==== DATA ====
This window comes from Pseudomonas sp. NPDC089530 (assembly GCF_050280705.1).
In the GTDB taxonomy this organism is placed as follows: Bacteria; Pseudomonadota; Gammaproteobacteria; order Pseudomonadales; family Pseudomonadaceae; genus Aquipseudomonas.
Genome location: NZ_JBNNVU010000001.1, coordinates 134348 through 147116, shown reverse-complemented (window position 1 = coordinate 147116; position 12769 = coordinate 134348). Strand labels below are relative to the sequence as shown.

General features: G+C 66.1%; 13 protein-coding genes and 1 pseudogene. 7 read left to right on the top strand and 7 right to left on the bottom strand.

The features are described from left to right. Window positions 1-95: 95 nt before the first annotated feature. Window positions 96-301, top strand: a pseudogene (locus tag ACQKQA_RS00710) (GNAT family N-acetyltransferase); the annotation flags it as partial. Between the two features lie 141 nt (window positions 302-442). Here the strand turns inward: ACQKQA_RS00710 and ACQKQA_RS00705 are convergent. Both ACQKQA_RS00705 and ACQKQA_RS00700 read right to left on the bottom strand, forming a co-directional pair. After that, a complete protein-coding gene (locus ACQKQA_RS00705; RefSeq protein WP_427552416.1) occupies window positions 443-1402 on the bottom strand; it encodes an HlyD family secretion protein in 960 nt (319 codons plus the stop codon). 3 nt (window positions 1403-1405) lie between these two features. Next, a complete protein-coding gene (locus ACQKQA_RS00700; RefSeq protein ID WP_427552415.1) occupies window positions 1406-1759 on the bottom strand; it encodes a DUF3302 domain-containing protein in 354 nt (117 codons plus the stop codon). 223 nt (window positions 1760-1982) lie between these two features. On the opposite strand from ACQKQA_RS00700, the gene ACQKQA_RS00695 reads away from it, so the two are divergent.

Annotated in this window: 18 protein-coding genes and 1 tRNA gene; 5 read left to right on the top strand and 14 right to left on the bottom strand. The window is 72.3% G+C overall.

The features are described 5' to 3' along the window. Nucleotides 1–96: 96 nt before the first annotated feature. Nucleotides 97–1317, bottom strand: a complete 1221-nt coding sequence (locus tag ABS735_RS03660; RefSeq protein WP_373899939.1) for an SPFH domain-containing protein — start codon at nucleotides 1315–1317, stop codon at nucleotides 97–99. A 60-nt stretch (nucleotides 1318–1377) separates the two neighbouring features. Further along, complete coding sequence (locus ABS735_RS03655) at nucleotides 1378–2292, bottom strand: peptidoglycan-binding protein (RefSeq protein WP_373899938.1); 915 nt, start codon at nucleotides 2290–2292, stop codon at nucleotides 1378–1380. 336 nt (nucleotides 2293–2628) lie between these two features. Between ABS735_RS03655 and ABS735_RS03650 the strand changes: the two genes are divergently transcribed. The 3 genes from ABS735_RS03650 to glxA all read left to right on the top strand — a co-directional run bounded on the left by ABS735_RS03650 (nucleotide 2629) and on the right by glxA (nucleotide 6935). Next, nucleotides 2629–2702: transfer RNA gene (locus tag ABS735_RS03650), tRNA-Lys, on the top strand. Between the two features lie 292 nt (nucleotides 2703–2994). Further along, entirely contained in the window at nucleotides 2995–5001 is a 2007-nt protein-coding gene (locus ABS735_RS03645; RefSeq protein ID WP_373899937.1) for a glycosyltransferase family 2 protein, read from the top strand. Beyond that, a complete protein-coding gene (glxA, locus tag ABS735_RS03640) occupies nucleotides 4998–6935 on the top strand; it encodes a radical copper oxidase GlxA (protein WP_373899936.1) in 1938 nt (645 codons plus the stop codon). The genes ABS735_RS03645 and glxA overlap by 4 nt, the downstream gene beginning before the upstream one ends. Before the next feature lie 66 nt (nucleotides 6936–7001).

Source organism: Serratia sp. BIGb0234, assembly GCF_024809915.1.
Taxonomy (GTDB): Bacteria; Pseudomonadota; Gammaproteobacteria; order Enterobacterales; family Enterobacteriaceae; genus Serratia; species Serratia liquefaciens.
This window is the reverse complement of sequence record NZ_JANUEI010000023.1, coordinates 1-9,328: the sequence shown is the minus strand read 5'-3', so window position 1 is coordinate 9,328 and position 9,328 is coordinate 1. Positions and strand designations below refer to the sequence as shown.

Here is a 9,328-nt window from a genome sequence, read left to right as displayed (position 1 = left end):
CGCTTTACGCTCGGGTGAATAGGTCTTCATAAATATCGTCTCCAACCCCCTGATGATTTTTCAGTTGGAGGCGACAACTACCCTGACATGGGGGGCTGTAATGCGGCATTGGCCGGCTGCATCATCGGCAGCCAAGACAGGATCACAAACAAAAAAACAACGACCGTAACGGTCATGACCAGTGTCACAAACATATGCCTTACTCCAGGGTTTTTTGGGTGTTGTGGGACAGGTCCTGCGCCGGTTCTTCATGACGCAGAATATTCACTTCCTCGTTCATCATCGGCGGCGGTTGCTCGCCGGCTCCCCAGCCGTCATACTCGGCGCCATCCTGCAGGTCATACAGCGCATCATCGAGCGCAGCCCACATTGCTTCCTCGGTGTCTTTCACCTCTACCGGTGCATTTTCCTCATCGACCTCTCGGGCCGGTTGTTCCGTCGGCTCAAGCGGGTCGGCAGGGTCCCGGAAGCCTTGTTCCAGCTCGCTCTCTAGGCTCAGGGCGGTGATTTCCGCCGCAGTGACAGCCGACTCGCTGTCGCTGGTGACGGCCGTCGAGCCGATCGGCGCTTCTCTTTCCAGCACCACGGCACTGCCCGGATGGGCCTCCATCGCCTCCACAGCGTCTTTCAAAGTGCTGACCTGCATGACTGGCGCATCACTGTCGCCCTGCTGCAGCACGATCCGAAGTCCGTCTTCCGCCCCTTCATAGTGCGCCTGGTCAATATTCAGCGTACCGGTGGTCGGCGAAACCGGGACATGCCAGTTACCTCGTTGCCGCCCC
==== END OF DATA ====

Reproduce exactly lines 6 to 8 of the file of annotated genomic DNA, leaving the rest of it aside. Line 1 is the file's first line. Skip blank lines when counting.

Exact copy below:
Annotated in this window: 18 protein-coding genes and 1 tRNA gene; 5 read left to right on the top strand and 14 right to left on the bottom strand. The window is 72.3% G+C overall.

The features are described 5' to 3' along the window. Nucleotides 1–96: 96 nt before the first annotated feature. Nucleotides 97–1317, bottom strand: a complete 1221-nt coding sequence (locus tag ABS735_RS03660; RefSeq protein WP_373899939.1) for an SPFH domain-containing protein — start codon at nucleotides 1315–1317, stop codon at nucleotides 97–99. A 60-nt stretch (nucleotides 1318–1377) separates the two neighbouring features. Further along, complete coding sequence (locus ABS735_RS03655) at nucleotides 1378–2292, bottom strand: peptidoglycan-binding protein (RefSeq protein WP_373899938.1); 915 nt, start codon at nucleotides 2290–2292, stop codon at nucleotides 1378–1380. 336 nt (nucleotides 2293–2628) lie between these two features. Between ABS735_RS03655 and ABS735_RS03650 the strand changes: the two genes are divergently transcribed. The 3 genes from ABS735_RS03650 to glxA all read left to right on the top strand — a co-directional run bounded on the left by ABS735_RS03650 (nucleotide 2629) and on the right by glxA (nucleotide 6935). Next, nucleotides 2629–2702: transfer RNA gene (locus tag ABS735_RS03650), tRNA-Lys, on the top strand. Between the two features lie 292 nt (nucleotides 2703–2994). Further along, entirely contained in the window at nucleotides 2995–5001 is a 2007-nt protein-coding gene (locus ABS735_RS03645; RefSeq protein ID WP_373899937.1) for a glycosyltransferase family 2 protein, read from the top strand. Beyond that, a complete protein-coding gene (glxA, locus tag ABS735_RS03640) occupies nucleotides 4998–6935 on the top strand; it encodes a radical copper oxidase GlxA (protein WP_373899936.1) in 1938 nt (645 codons plus the stop codon). The genes ABS735_RS03645 and glxA overlap by 4 nt, the downstream gene beginning before the upstream one ends. Before the next feature lie 66 nt (nucleotides 6936–7001).

Source organism: Serratia sp. BIGb0234, assembly GCF_024809915.1.